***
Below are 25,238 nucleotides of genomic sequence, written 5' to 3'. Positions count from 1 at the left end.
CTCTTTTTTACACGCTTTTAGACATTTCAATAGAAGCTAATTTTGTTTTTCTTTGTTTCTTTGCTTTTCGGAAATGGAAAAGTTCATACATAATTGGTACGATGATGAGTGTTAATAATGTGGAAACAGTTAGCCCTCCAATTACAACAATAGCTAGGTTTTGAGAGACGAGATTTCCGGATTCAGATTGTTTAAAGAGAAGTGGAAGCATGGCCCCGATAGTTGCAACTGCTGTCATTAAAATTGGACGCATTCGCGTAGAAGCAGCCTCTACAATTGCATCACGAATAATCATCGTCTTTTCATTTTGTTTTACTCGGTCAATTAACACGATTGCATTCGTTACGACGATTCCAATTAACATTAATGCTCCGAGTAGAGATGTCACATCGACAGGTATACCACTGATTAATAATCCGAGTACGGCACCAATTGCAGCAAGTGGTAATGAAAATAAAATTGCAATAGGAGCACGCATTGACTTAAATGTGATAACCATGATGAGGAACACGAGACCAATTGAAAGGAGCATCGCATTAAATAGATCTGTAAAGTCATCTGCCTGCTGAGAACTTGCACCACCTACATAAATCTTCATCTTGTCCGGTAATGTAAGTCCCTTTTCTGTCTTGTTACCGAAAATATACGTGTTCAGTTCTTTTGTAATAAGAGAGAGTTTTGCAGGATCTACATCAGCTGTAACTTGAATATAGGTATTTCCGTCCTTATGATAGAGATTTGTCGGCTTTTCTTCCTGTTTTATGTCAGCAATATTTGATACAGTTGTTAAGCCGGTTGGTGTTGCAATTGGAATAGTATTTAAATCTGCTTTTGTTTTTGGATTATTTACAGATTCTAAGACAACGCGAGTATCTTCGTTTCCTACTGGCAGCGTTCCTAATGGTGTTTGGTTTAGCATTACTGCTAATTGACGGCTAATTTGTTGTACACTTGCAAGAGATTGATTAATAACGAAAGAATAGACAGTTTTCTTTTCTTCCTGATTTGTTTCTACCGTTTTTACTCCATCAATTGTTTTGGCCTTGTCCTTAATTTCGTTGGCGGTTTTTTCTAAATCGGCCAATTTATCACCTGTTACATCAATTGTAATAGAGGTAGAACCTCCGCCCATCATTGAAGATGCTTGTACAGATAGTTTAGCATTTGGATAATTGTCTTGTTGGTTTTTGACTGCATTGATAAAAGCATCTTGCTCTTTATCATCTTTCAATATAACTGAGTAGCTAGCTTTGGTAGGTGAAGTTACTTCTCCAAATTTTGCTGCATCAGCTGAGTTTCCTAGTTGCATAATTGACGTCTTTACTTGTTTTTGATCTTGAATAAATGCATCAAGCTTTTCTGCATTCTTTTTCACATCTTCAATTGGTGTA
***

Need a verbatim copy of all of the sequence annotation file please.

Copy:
Below are 25,238 nucleotides of genomic sequence, written 5' to 3'. Positions count from 1 at the left end.
CTCTTTTTTACACGCTTTTAGACATTTCAATAGAAGCTAATTTTGTTTTTCTTTGTTTCTTTGCTTTTCGGAAATGGAAAAGTTCATACATAATTGGTACGATGATGAGTGTTAATAATGTGGAAACAGTTAGCCCTCCAATTACAACAATAGCTAGGTTTTGAGAGACGAGATTTCCGGATTCAGATTGTTTAAAGAGAAGTGGAAGCATGGCCCCGATAGTTGCAACTGCTGTCATTAAAATTGGACGCATTCGCGTAGAAGCAGCCTCTACAATTGCATCACGAATAATCATCGTCTTTTCATTTTGTTTTACTCGGTCAATTAACACGATTGCATTCGTTACGACGATTCCAATTAACATTAATGCTCCGAGTAGAGATGTCACATCGACAGGTATACCACTGATTAATAATCCGAGTACGGCACCAATTGCAGCAAGTGGTAATGAAAATAAAATTGCAATAGGAGCACGCATTGACTTAAATGTGATAACCATGATGAGGAACACGAGACCAATTGAAAGGAGCATCGCATTAAATAGATCTGTAAAGTCATCTGCCTGCTGAGAACTTGCACCACCTACATAAATCTTCATCTTGTCCGGTAATGTAAGTCCCTTTTCTGTCTTGTTACCGAAAATATACGTGTTCAGTTCTTTTGTAATAAGAGAGAGTTTTGCAGGATCTACATCAGCTGTAACTTGAATATAGGTATTTCCGTCCTTATGATAGAGATTTGTCGGCTTTTCTTCCTGTTTTATGTCAGCAATATTTGATACAGTTGTTAAGCCGGTTGGTGTTGCAATTGGAATAGTATTTAAATCTGCTTTTGTTTTTGGATTATTTACAGATTCTAAGACAACGCGAGTATCTTCGTTTCCTACTGGCAGCGTTCCTAATGGTGTTTGGTTTAGCATTACTGCTAATTGACGGCTAATTTGTTGTACACTTGCAAGAGATTGATTAATAACGAAAGAATAGACAGTTTTCTTTTCTTCCTGATTTGTTTCTACCGTTTTTACTCCATCAATTGTTTTGGCCTTGTCCTTAATTTCGTTGGCGGTTTTTTCTAAATCGGCCAATTTATCACCTGTTACATCAATTGTAATAGAGGTAGAACCTCCGCCCATCATTGAAGATGCTTGTACAGATAGTTTAGCATTTGGATAATTGTCTTGTTGGTTTTTGACTGCATTGATAAAAGCATCTTGCTCTTTATCATCTTTCAATATAACTGAGTAGCTAGCTTTGGTAGGTGAAGTTACTTCTCCAAATTTTGCTGCATCAGCTGAGTTTCCTAGTTGCATAATTGACGTCTTTACTTGTTTTTGATCTTGAATAAATGCATCAAGCTTTTCTGCATTCTTTTTCACATCTTCAATTGGTGTA